By Toby Marlow & Lucy Moss, Her Majesty’s Theatre, Adelaide – 21 May – 12 June 2022

‘Welcome to the show, to the historemix’ sing the six ex-wives of Henry VIII, introducing the story you think you’ve heard before. Only this time, it’s as an all-female pop sextet, complete with signature costumes, tiaras with attitude, and personalities larger than the king himself.

Combining catchy tunes and snappy lyrics, with a pop-concert history lesson, the core of SIX is an initially playful sing-off to determine which of the ex-wives had the worst experience. This could have dragged by the time you’re halfway through, but writers Toby Marlow and Lucy Moss mix up the song styles and freshen the narrative by gradually shifting the focus to the terrible actions of the monarch and his men.

Catherine of Aragon (Phoenix Jackson Mendoza) begins the competition with a Beyonce vibe in ‘No Way’, her voice soaring and punching to the top and back of the auditorium. Then the lady in green steps up, Anne Boleyn (a beautifully and constantly energetic Kala Gare), offering attitude all the way through a Lily Allen-styled ‘Don’t Lose Ur Head’, until Henry arranges for her to do just that – her bold dress topped by a choker to remind us how her marriage ended.

All of the costumes by Gabriella Slade (with Nigel Shaw for the Australia tour) are a sparkly take on more familiar Tudor dress: each ex-wife has an individual theme of colour and style – no two are the same – but these designs are more than just stage-dressing. Each has a representation of the woman’s significance: as well as the choker for Boleyn and Katherine Howard, Catherine Parr’s long pants are a nod to the traditionally male occupation of writing and publishing literature.

Loren Hunter, as third ex-wife Jane Seymour, turns the tone from pop-punk to piano solos in ‘Heart of Stone’. It’s a more thoughtful song, exploring the strength she needed to be loyal to an untameable man, and it works even when it becomes a little abstract, telling of her pain in dying before she can see her son grow up.

The lyrics are sharp and witty throughout (‘Tried to elope, but the Pope said ‘Nope!’’ sings Anne Boleyn) – and more importantly, they’re clear, with a strong narrative progression through the songs. A lot of the melodies are toe-tapping ear-worms, but even when there is the occasional cheesy lyric or note that isn’t quite made, the unified movement of this group is breathtaking. The choreography is excellent, both in design and performance; the six move together as a whole, whilst maintaining their individuality.  Original choreographer Carrie-Anne Ingrouille, with Cristina D’Agostino on this Australian production, set an exceptionally high standard of Broadway flair and West End tight.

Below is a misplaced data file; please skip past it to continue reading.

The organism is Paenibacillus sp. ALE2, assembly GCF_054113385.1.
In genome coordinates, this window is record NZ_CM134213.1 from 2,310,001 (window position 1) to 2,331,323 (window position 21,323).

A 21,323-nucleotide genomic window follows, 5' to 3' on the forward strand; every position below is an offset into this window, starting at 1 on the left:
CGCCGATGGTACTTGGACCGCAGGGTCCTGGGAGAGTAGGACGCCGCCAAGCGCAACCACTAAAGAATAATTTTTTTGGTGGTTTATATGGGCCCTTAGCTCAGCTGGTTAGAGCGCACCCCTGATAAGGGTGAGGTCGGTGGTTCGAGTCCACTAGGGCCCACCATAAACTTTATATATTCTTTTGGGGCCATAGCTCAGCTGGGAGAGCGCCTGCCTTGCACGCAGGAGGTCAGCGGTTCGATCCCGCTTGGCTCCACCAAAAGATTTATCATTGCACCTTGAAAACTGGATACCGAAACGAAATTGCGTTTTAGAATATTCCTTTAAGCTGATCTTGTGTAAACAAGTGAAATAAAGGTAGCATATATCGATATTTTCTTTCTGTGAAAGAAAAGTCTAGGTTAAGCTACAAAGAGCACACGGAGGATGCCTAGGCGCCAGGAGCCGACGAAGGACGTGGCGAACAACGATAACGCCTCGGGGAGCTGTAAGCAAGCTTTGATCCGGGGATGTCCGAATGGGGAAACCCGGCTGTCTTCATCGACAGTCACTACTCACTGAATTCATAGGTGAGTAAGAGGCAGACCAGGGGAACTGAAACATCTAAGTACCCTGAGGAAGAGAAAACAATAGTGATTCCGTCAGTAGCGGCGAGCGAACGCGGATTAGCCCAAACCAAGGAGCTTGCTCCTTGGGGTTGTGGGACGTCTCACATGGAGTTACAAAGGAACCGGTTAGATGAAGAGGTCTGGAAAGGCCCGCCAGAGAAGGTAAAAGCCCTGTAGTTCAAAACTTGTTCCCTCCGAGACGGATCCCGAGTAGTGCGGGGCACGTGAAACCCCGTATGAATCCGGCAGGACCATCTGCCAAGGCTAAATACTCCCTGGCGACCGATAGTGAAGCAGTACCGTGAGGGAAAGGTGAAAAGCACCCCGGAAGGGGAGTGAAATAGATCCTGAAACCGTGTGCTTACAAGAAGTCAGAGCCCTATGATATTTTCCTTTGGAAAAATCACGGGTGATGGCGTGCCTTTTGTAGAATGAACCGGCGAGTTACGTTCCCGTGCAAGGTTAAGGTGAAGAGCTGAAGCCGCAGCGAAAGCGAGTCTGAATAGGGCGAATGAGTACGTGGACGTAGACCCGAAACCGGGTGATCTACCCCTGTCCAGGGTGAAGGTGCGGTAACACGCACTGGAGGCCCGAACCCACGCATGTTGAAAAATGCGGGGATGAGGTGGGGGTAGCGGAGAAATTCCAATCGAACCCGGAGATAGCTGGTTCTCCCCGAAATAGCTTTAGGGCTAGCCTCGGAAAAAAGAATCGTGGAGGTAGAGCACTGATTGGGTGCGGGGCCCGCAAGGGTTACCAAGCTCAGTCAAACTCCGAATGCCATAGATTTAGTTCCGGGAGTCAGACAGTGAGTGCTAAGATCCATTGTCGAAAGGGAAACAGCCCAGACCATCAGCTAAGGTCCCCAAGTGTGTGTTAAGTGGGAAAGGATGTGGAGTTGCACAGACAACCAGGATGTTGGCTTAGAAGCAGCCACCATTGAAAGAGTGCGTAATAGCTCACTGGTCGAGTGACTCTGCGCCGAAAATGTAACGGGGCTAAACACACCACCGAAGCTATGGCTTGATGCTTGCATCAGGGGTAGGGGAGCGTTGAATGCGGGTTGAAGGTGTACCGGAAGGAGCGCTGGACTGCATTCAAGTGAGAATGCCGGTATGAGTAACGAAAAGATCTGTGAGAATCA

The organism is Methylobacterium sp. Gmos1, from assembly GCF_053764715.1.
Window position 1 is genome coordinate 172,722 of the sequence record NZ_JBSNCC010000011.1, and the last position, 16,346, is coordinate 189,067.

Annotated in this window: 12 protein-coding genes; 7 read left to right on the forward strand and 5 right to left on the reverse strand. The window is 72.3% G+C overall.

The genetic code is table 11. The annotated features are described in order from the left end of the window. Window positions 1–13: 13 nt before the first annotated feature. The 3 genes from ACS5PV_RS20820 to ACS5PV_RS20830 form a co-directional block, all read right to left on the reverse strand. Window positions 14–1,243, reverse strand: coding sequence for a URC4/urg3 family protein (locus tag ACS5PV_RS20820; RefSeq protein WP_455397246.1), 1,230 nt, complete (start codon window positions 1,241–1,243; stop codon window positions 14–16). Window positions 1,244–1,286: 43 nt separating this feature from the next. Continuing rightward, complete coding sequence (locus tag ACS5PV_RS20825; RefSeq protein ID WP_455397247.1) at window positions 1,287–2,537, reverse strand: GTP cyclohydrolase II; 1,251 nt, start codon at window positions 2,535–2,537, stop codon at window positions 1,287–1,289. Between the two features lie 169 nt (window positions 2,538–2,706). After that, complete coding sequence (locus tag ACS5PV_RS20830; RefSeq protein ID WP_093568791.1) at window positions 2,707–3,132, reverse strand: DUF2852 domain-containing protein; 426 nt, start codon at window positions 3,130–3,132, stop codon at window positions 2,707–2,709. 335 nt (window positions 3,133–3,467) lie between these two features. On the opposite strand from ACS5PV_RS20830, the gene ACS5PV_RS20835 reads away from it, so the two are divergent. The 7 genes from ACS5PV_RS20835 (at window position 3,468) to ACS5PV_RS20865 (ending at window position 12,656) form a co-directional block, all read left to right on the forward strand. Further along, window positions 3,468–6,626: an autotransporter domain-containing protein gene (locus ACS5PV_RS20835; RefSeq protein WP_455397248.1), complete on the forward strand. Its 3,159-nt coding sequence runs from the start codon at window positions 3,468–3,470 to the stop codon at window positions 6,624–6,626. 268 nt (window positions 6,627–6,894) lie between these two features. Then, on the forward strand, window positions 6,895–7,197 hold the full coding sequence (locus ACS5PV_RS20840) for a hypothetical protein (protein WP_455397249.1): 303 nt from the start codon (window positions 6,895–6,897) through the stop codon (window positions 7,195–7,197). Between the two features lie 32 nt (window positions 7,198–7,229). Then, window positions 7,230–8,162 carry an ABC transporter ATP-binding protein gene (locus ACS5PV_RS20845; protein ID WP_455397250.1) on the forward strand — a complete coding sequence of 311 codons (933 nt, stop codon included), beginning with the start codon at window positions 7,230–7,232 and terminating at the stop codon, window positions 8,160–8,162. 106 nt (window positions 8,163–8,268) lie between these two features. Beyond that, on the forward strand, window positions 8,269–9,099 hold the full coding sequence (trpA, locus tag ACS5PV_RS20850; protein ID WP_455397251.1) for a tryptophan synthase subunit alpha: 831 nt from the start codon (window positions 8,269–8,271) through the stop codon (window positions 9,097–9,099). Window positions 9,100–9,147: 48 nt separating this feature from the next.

The ensemble pump up the tempo again with the house-music ‘Haus of Holbein’, before Anna of Cleves (Kiana Daniele) works the crowd and dominates the stage in ‘Get Down’, poking fun at the King’s irritation that her portrait bore little resemblance to reality - Tudor Tinder was little different than today.

The production design is all sparkle and bright in Emma Bailey’s set, expertly illuminated by Tim Deiling’s lighting. It’s come a long way visually since its premiere as a Fringe show in Edinburgh five years ago, but its premise remains: a story of six women that most of us only knew from our high-school rhyme ‘divorced-beheaded-died, divorced-beheaded-survived’. It’s remarkable how much fun you can have learning history. And whilst artistic licence is taken, SIX has fans in some of the most austere of researchers.

When Katherine Howard (Chelsea Dawson) takes her turn for a solo, the repetitive nature of the ‘competition’ could have tired the story. Howard’s ‘All You Wanna Do’ starts as Ariana Grande-pop, dripping with sexual innuendo, but then brilliantly turning so, so dark. Dawson shows her dramatic range so wonderfully, the slow realisation that ‘it’s never, ever different’ crashes the story to earth. It’s no longer something that happened six hundred years ago, it’s what’s still being inflicted on women today by men in power.

Catherine Parr (Vidya Makan) sensibly challenges the whole premise of the ‘competition’, and her song’ I Don’t Need Your Love’ tells us more than most would know about how much she achieved as a woman.

Of course, the show doesn’t end on the frustration that even after knowing all this from the fifteenth century, there have been a massive number of #MeToo revelations from the twenty-first century, leaving so much still to change. Instead, it gives us massive, magnificent performances from the group, sharing the contributions from the hugely talented band that have been on stage with them all night, and brings a deeper meaning to Makan’s expression of Parr’s label: ‘Survived’.

Mark Wickett

Photographer: James D. Morgan - Getty Images

SIX heads next to Melbourne’s Comedy Theatre from 17 June and QPAC’s Playhouse in 2023

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